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State unemployment staffers are so busy, the Cuomo administration is asking City University of New York employees and civil servants from other agencies to help with the deluge of paperwork and callbacks.

The beleaguered state Department of Labor needs additional staff to process some of the unemployment applications filed by tens of thousands of people suddenly out of work due to the COVID-19 pandemic, according to Hector Batista, CUNY’s executive vice chancellor and chief operating officer.

“As our fellow New Yorkers continue to submit unemployment claims as a result of the COVID-19 pandemic, the state needs volunteers to help process these urgent claims as quickly as possible,” Batista wrote in an email to central office staff on Thursday.

The callout for 100 CUNY volunteers comes after other state agencies, like those handling taxes and the Empire Development Corp., have already put out similar requests.

All the so-called volunteers are paid their regular state salaries and can work remotely, according to state officials. They must first get approval from their direct supervisors.

“If there is one thing this crisis has shown, it’s that New Yorkers step up when their neighbors are in need — and that is especially true for state workers,” said Jack Sterne, a Department of Labor spokesperson.

There are now 3,000 people working on the phones and processing applications seven days a week, he added. That’s up from the just 400 representatives in place before the health crisis.

‘Frustrating to Tears’

Earlier this month, after problems with the system, the Cuomo administration promised that anyone who had filed an application should expect a call back within 72 hours.

Yet, many people are still having issues, according to multiple social media posts, including a ”HELP US – NYS Unemployment Issues” Facebook group with nearly 29,000 members, and New Yorkers who spoke to THE CITY.

Penny Errico-Nagar, 62, who worked in a hair salon, has been trying to file for unemployment since March 16. The Manhattan resident said she reached a state representative on March 20, who told her to fax her 1099 tax statement to the Department of Labor.

She never got confirmation the agency received it but was then told to fill out a federal Pandemic Unemployment Assistance application.

That filing is still pending, she said.

Meanwhile, she and her husband, who has a disability, have been forced to pay for everything with their credit cards. They were unable to make the rent for their Turtle Bay apartment for the first time in 30 years.

“It’s just the frustration of doing all of these things right and not getting anywhere,” Errico-Nagar said. “It’s frustrating to the point of tears. I’ve never gone this long without any income. It’s really frightening.”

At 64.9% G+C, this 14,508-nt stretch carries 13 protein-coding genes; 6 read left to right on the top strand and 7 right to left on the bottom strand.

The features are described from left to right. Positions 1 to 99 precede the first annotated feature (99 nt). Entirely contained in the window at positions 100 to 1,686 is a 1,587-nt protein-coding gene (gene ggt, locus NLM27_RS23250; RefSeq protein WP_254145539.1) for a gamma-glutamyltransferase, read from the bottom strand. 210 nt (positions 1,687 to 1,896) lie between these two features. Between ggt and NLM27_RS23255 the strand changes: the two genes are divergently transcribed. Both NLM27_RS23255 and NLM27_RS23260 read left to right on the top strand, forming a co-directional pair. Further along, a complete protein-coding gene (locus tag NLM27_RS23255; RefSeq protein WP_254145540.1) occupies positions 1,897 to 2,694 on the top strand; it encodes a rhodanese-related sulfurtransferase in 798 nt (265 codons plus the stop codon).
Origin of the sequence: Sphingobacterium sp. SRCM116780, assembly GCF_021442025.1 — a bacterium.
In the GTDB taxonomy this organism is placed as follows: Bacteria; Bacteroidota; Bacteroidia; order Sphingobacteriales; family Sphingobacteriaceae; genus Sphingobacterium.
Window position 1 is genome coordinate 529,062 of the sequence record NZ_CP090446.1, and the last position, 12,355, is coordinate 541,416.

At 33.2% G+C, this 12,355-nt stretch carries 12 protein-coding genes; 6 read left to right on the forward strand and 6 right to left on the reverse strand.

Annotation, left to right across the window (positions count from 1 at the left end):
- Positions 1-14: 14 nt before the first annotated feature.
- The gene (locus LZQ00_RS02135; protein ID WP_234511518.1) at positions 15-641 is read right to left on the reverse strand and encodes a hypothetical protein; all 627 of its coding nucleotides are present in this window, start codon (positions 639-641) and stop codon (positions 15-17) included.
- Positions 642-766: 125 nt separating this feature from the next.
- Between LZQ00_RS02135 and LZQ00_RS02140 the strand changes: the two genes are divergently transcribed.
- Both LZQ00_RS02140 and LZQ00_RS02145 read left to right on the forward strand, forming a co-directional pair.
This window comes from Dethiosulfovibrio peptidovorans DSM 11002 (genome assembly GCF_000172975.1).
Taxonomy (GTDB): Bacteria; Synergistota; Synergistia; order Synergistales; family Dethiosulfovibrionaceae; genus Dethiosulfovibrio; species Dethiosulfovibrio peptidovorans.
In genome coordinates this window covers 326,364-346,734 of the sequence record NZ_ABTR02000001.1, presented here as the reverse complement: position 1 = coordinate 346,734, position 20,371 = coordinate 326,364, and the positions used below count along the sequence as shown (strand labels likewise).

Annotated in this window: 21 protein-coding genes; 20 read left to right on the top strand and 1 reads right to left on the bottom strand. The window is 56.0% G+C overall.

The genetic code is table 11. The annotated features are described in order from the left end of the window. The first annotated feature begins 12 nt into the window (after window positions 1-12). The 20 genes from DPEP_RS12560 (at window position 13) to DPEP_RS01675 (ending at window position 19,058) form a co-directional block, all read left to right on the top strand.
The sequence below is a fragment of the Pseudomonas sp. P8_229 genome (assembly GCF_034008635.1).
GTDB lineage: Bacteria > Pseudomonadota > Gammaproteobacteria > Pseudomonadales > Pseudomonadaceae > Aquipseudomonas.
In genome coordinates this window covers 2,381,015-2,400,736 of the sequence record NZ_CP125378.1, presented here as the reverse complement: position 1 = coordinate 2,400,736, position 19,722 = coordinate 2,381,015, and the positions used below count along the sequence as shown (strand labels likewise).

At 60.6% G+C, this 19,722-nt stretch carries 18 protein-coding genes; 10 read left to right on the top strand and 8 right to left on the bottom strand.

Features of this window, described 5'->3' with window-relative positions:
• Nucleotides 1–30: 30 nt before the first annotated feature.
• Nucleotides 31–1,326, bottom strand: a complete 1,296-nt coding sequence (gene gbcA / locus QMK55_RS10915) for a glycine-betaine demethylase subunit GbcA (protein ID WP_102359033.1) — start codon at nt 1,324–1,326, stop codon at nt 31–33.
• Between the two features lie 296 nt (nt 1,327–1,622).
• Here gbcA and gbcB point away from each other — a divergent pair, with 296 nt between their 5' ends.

On April 10, the state announced that it would call filers back as opposed to having them struggle for days to get through on the phone. The state has made more than 620,000 of those calls so far, according to Sterne.

But 4,305 of the initial batch of outstanding claims, dating back to mid-March, remain unresolved due to a host of technical issues, said Sterne, who declined to detail the total number of pending applications.

A veteran Department of Labor employee told THE CITY earlier this month that some people were so desperate to bypass the state’s clogged hotline they’d reached out to her on Facebook.

“I have to block and block and block,” she said of the social media requests, asking to remain anonymous.

A Streamlined Process

Cuomo administration officials point out the state has paid $2.2 billion in unemployment benefits to 1.1 million New Yorkers since the crisis started.

By comparison, California, which has double the population of New York, has distributed $975 million. Texas, with 10 million more people, has paid $400 million, and Florida, with close to the same population as New York, $150 million.

“So we have gone above and beyond in terms of ramping up,” Melissa DeRosa, secretary to the governor, told reporters Thursday.

The majority of the backlog consists of gig workers, contractors and the self-employed, DeRosa added. Such workers, usually excluded from collecting unemployment insurance, are now eligible to receive Pandemic Unemployment Assistance (PUA) under the federal CARES Act.

But that federal law didn’t go into effect until March 27, and it directed applicants to first apply for state unemployment benefits before filing for the federal program.

“We have now streamlined that process in New York,” DeRosa said. “That was this past Monday, we rolled out the new form which you apply one time and then we make the determination which pot you go into.”

California isn’t rolling out its system to allow people to apply for PUA until April 28 and the Illinois system is launching on May 11, according to officials in those states.

“I know this is hard,” DeRosa said. “It’s terrible. You’ve lost your job, you’re struggling to pay the bills. It’s hard enough without having to deal with bureaucracy and red tape.”

Nationwide, a record 26.5 million Americans lost their jobs between March 15 and April 18, according to the U.S. Labor Department. That includes 4.4 million who filed for unemployment last week.

In New York, Errico-Nagar says only one woman who worked at the salon with her has gotten money so far.

“Most people I speak to who are independent contractors aren’t getting anything or hearing anything,” she said. “I’m frustrated with this whole thing.”

Lost your job and have more questions? See our FAQ on navigating the world of unemployment benefits here.

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